According to estimates, poor water resource management costs Pakistan $12 billion annually (4 percent of GDP), while the Indus Delta’s deterioration adds another $2 billion in costs.
These estimates could be low given the lack of reliable ecological and socioeconomic costs, according to the Ministry of Climate Change’s paper “Living Indus: Investing in Ecological Restoration.” Furthermore, it estimates that between $7 billion and $14 billion would be needed annually to fund adaptation to climate change.
The Indus is the center of Pakistan’s agricultural economy, according to the research. Due to water-related economic repercussions such as poor water supply and sanitation, flood damage, and water shortages in agriculture, Pakistan already loses an average of 4% of its GDP. The indirect cost of lost ecosystem services is not taken into account in this assessment.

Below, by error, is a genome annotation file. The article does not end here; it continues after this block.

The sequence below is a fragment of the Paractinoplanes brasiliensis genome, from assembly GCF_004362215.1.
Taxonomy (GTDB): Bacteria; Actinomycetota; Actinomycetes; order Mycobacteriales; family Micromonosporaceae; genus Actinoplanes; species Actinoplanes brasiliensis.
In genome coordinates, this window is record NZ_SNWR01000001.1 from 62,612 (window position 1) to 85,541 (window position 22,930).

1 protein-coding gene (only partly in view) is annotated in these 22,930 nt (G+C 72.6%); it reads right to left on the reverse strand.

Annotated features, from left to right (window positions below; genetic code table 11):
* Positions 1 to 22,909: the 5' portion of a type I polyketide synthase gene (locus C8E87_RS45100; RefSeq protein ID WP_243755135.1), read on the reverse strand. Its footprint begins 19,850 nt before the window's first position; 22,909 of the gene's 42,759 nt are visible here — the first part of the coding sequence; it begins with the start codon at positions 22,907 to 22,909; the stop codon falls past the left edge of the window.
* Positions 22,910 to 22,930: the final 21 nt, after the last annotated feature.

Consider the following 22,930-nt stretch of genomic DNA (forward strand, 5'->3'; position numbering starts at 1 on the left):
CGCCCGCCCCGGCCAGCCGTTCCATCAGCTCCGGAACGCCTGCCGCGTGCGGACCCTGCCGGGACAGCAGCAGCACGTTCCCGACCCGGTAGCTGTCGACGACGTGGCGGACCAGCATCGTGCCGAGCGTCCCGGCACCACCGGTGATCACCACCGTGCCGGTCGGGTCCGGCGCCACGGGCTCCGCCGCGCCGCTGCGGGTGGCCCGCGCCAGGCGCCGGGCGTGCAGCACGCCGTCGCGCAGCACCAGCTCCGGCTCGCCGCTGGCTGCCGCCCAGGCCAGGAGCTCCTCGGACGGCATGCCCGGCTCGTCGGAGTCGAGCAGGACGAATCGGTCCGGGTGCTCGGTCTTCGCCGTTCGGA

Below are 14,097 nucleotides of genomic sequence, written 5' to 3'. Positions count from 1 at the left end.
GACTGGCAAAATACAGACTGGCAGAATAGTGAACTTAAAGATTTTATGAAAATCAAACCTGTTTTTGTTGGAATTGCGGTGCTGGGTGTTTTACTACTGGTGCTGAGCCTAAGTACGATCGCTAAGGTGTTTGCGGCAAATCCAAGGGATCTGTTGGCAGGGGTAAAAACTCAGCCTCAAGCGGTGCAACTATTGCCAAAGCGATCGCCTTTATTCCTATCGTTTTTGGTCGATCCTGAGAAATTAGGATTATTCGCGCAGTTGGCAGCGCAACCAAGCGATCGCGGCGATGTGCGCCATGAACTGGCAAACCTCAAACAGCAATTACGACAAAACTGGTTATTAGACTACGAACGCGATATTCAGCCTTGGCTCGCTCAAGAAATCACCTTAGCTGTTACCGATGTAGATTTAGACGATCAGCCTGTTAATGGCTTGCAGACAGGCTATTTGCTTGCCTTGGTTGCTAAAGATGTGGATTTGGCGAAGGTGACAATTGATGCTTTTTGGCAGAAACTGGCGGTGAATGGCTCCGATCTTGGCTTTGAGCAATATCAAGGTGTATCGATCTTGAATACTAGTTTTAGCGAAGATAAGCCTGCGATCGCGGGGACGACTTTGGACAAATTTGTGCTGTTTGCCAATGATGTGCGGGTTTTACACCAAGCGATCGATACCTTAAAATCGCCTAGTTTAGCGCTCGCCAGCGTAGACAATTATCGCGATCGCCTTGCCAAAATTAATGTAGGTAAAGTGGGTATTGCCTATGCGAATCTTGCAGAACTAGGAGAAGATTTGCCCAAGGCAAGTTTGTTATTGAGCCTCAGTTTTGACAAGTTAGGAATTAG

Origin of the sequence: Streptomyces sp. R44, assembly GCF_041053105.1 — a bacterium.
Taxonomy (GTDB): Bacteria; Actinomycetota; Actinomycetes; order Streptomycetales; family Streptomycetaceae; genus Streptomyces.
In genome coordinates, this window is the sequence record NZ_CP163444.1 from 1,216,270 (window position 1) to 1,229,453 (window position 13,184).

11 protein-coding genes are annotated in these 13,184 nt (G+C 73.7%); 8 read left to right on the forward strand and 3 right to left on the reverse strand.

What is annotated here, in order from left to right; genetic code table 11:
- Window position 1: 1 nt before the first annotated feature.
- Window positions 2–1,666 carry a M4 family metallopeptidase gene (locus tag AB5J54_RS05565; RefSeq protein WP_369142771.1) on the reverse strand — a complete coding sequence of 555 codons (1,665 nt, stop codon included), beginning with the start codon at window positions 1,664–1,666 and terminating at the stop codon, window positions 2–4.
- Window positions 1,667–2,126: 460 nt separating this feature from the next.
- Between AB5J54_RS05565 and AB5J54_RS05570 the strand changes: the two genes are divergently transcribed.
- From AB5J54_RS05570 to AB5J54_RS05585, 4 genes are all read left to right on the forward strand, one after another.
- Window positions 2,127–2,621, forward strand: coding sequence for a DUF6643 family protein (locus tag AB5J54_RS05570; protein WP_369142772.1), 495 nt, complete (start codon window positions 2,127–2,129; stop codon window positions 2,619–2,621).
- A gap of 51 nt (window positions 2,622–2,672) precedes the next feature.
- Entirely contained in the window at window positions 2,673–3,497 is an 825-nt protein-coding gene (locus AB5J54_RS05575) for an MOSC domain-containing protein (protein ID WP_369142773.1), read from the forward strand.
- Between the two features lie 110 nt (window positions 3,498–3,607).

According to estimates, the Indus Delta’s degradation costs the world over $2 billion a year in lost ecosystem services. The loss of Delta ecosystem services (including those provided by mangrove forests and fisheries) makes for around half of all agricultural losses brought on by waterlogging and salinity, the report continued.
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